Cambridge District Scout Archive
This short history of the 28th is written ahead of the full version planned by G Oliver.
The 28th Cambridge is based in the area around Cherry Hinton Road and Hills Road, SSE of Cambridge. The area of development, originally just outside the town boundary, was originally called New Cherry Hinton. Whilst the Group remains within the Parish of Cherry Hinton it is no longer identified with Cherry Hinton, the village, or as New CH. Occasionally, in the 21st Century, the 28th Cambridge Scout Group is still unhelpfully labeled ‘Cherry Hinton’.
This history of the 28th Cambridge Scout Group and scouting in the area starts with the Church of St John the Evangelist, Hills Road, an early sponsor of Scouting.
St John the Evangelist, New Cherry Hinton, Cherry Hinton parish, Hills Road.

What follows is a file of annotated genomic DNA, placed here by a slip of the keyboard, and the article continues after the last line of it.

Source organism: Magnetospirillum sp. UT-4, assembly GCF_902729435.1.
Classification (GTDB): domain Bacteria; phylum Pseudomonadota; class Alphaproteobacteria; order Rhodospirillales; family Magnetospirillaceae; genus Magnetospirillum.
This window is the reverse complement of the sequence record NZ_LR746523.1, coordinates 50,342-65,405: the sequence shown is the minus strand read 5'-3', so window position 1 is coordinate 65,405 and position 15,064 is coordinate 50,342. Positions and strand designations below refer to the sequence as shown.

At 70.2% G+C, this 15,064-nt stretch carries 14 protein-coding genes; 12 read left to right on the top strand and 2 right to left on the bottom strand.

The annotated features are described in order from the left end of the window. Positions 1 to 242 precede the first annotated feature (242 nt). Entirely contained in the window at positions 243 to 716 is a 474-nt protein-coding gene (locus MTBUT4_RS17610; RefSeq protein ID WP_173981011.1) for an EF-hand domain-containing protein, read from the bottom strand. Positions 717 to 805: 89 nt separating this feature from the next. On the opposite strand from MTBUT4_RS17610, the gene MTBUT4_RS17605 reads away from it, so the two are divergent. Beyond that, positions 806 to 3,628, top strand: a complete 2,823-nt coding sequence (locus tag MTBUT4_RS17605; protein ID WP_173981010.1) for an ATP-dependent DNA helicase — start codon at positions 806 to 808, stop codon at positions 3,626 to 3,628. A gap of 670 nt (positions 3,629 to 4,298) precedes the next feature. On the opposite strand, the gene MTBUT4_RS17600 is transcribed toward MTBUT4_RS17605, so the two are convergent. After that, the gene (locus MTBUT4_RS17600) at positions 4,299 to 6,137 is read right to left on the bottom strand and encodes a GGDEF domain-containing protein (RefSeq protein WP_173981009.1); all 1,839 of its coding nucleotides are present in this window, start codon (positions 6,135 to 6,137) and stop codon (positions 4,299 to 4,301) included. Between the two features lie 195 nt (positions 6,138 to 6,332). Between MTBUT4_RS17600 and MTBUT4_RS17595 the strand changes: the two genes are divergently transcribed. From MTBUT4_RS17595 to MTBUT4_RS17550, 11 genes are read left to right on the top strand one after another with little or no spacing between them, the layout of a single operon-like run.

1910 A new church in a growing suburb outside the town boundary they hosted the 1st Cambridge District (Col. Howard Marsh’s Own) between 1910 and 1912. Rev C E Love of St John’s was a Member of the Association in 1912.
1917 They were involved in supporting the 3rd Cambridge at Morley School (1913 – 1918)
1919 28th Cambridge Cherry Hinton Troop was formed in 1919 meeting in ‘the Church Rooms, Blinco Grove’. Now within the town boundary it did not last for more than two years. The current 28th does not claim a start date of 1919. Little is known of the 1919 ‘28th’ other than its existence. There is no connection between that Troop and the existing 28th other than the number. Numbers were routinely re-issued to new Groups in the same part of town.
1928 The current 28th Cambridge (St John’s) started in 1928. The Group has always been ‘Open’ and the then incumbent, Rev Morgan, was not on the Registration in any capacity. The Church was willing to give its name and to offer rooms to host the Group.
28th Cambridge (St John’s) Scout Group
The current 28th was formed in 1928 receiving an IHQ number, alongside several other local Groups, ahead of the formal renumbering of existing Pack/ Troop pairs into Groups later that year. The number, 1990, has never been altered, something that happens at significant changes in names, sponsorship or amalgamation. (See Home/ Archive/ IHQ Number)